Recently a Wall Street Journal article (The Short Answer) on presidential candidate Marco Rubio had an closing line that struck me as the sound-bite for project managers.
After focusing much of the video article on whether or not Rubio would rise to the bait and comment on Trump or any of Trump’s comments the commentator ended with
“He’s on message and on time.”
Here is the crux of my concern. The whole comment was:
“He may be behind in the polls but he’s on message and on time.”
All the while this candidate, who focused on substance, pork chop flipping at the Iowa fair notwithstanding, rather than show, is presented as somehow a less attractive candidate for the highest office in the land because of that very lack of show. His focus is acknowledged as an afterthought – what my drama teacher used to refer to as a throw-away. A throw-away was a last comment meant to ameliorate any unintended or unwanted emotional or social damage caused by everything that was said before.
It is the equivalent of that time-honoured phrase from the US south – ‘Bless your heart’.
It was also a prompt that caused me to ask:
Is there a perception that project management leaders are somehow less-than?
Does our focus on results and timely delivery of those results deliver the unintended consequence of being viewed as the less-than members of the organizational team? We certainly don’t tend to be seen as gregarious as the sales folks or as creative as the marketing team. As a profession we still work, in many organizations, in the shadows while the bright light of value shines on those members of the organization whose worth is without question and regularly acknowledged. While many of us are heartened to see that slowly moving towards enterprise and industry truly recognizing the importance of our impact as professionals, there is still a long way to go.
So how do you make on message and on time less of a ‘there-there’ type of organizational virtue and more of a show-stopping message of importance and impact?
Marco Rubio is not out of the race yet – and his dogged determination to stay on-point is a good lesson. Staying on point can also mean keeping the public and private focus for the team on the impact of what the project delivers so that your team can understand and hone in on the deliverables that will make that a reality.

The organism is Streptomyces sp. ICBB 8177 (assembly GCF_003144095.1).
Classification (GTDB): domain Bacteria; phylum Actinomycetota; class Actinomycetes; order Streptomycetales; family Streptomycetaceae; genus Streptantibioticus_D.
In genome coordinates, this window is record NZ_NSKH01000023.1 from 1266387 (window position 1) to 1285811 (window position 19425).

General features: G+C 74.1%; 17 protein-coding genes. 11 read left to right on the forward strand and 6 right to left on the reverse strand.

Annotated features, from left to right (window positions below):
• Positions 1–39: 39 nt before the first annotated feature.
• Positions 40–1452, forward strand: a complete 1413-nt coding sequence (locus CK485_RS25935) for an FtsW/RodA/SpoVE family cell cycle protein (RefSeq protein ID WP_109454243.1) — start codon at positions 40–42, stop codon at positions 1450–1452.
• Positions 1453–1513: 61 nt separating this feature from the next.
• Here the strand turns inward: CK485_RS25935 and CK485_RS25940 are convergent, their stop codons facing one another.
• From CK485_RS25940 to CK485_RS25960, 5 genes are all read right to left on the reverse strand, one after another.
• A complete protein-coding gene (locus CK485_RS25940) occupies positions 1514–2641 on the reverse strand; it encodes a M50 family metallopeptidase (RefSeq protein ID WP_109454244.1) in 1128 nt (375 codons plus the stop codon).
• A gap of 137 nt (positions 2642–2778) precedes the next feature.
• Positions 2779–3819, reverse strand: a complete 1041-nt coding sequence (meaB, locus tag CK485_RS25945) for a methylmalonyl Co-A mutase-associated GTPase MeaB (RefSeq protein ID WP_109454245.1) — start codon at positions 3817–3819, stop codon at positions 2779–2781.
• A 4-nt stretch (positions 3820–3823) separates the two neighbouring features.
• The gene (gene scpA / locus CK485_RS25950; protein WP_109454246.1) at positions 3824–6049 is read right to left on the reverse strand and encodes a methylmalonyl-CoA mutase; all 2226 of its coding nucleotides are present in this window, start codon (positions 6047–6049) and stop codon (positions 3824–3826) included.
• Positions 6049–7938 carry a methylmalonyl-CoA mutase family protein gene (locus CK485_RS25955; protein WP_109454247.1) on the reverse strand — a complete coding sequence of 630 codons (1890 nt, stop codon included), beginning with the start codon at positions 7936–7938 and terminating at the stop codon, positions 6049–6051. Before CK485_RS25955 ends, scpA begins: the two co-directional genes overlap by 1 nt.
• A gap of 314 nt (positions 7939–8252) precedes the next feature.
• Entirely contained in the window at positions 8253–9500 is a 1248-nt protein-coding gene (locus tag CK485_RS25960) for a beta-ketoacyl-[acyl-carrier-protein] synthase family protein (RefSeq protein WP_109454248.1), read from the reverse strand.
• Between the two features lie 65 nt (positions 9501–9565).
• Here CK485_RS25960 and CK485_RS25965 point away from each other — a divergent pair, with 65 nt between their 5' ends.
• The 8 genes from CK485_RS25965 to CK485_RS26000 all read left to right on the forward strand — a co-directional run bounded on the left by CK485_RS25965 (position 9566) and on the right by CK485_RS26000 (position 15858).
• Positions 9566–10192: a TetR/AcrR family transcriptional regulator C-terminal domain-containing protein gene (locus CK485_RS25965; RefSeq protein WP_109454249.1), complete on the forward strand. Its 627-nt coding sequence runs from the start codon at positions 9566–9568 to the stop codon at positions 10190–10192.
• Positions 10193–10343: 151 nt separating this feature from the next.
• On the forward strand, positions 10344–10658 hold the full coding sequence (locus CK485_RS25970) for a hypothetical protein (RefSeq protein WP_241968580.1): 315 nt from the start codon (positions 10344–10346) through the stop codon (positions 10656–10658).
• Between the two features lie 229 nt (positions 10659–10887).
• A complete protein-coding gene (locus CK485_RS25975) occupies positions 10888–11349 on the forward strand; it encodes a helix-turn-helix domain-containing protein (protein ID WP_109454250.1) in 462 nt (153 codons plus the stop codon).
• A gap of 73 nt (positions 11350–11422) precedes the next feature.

Keep on top of your key stakeholders and be aware of potential strengths and challenges in that relationship. Senator Rubio’s daughters are pretty and a humanizing influence on his driving message driven campaign. That is a strength. A challenge is not being entirely in control of what can come out of even the brightest kid’s mouth. The minute that his daughters were separated from him by too much and reporters felt free to approach the girls directly, Senator Rubio intervened and re-established control over the situation.
Some other points we can take from these people who will spend the next year trying to influence and persuade millions of people:
Your message must be tailored to your audience. In the Iowa fair, as he flips pork on a grill, someone asks Senator Rubio how he gets the vegetarian vote. He chuckles and answers that he’s not working too hard on that one right now. Answered the question, connected it to his immediate audience.
Sacrificing warmth and the personal connection may not be the best way to keep on message and on-time. Remember what the value of the time-line and deadlines represent – there will be points in time when the investment of establishing a more approachable, human context may be an investment that will pay dividends in the trust accounts and timely delivery as it builds better communications foundations.
This is not an endorsement of any particular candidate. Presidential campaigns offer a great lab for examining message, the impact of the message and how well some approaches work – how some don’t.
What will you change because of what you learn as the presidential season unfolds?